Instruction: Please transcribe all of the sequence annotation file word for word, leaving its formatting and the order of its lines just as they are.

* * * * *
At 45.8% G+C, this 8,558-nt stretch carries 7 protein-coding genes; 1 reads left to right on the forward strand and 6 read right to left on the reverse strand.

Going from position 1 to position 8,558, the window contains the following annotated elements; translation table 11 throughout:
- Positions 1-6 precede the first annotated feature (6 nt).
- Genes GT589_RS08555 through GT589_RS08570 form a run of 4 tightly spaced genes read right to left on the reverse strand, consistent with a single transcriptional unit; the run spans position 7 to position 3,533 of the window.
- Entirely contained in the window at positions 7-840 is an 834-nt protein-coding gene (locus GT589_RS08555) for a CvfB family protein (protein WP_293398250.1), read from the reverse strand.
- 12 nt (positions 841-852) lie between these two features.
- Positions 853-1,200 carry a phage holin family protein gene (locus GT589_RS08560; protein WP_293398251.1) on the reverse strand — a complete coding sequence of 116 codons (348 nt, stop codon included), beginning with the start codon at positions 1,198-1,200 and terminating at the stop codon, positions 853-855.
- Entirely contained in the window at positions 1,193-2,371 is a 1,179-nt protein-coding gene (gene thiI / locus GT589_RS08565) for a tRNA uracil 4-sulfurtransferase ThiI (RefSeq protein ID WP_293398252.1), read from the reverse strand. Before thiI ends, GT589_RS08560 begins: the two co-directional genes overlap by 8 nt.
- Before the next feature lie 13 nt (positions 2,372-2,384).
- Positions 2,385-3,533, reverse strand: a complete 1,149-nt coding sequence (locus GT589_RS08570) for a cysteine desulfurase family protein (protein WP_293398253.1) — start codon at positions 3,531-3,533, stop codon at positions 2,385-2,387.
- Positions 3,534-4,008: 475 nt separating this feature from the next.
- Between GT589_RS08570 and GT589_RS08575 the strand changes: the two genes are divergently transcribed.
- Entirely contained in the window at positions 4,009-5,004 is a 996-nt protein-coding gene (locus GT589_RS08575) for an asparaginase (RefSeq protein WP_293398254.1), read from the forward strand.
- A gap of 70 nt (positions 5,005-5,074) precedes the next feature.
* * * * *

At 45.8% G+C, this 8,558-nt stretch carries 7 protein-coding genes; 1 reads left to right on the forward strand and 6 read right to left on the reverse strand.

Going from position 1 to position 8,558, the window contains the following annotated elements; translation table 11 throughout:
- Positions 1-6 precede the first annotated feature (6 nt).
- Genes GT589_RS08555 through GT589_RS08570 form a run of 4 tightly spaced genes read right to left on the reverse strand, consistent with a single transcriptional unit; the run spans position 7 to position 3,533 of the window.
- Entirely contained in the window at positions 7-840 is an 834-nt protein-coding gene (locus GT589_RS08555) for a CvfB family protein (protein WP_293398250.1), read from the reverse strand.
- 12 nt (positions 841-852) lie between these two features.
- Positions 853-1,200 carry a phage holin family protein gene (locus GT589_RS08560; protein WP_293398251.1) on the reverse strand — a complete coding sequence of 116 codons (348 nt, stop codon included), beginning with the start codon at positions 1,198-1,200 and terminating at the stop codon, positions 853-855.
- Entirely contained in the window at positions 1,193-2,371 is a 1,179-nt protein-coding gene (gene thiI / locus GT589_RS08565) for a tRNA uracil 4-sulfurtransferase ThiI (RefSeq protein ID WP_293398252.1), read from the reverse strand. Before thiI ends, GT589_RS08560 begins: the two co-directional genes overlap by 8 nt.
- Before the next feature lie 13 nt (positions 2,372-2,384).
- Positions 2,385-3,533, reverse strand: a complete 1,149-nt coding sequence (locus GT589_RS08570) for a cysteine desulfurase family protein (protein WP_293398253.1) — start codon at positions 3,531-3,533, stop codon at positions 2,385-2,387.
- Positions 3,534-4,008: 475 nt separating this feature from the next.
- Between GT589_RS08570 and GT589_RS08575 the strand changes: the two genes are divergently transcribed.
- Entirely contained in the window at positions 4,009-5,004 is a 996-nt protein-coding gene (locus GT589_RS08575) for an asparaginase (RefSeq protein WP_293398254.1), read from the forward strand.
- A gap of 70 nt (positions 5,005-5,074) precedes the next feature.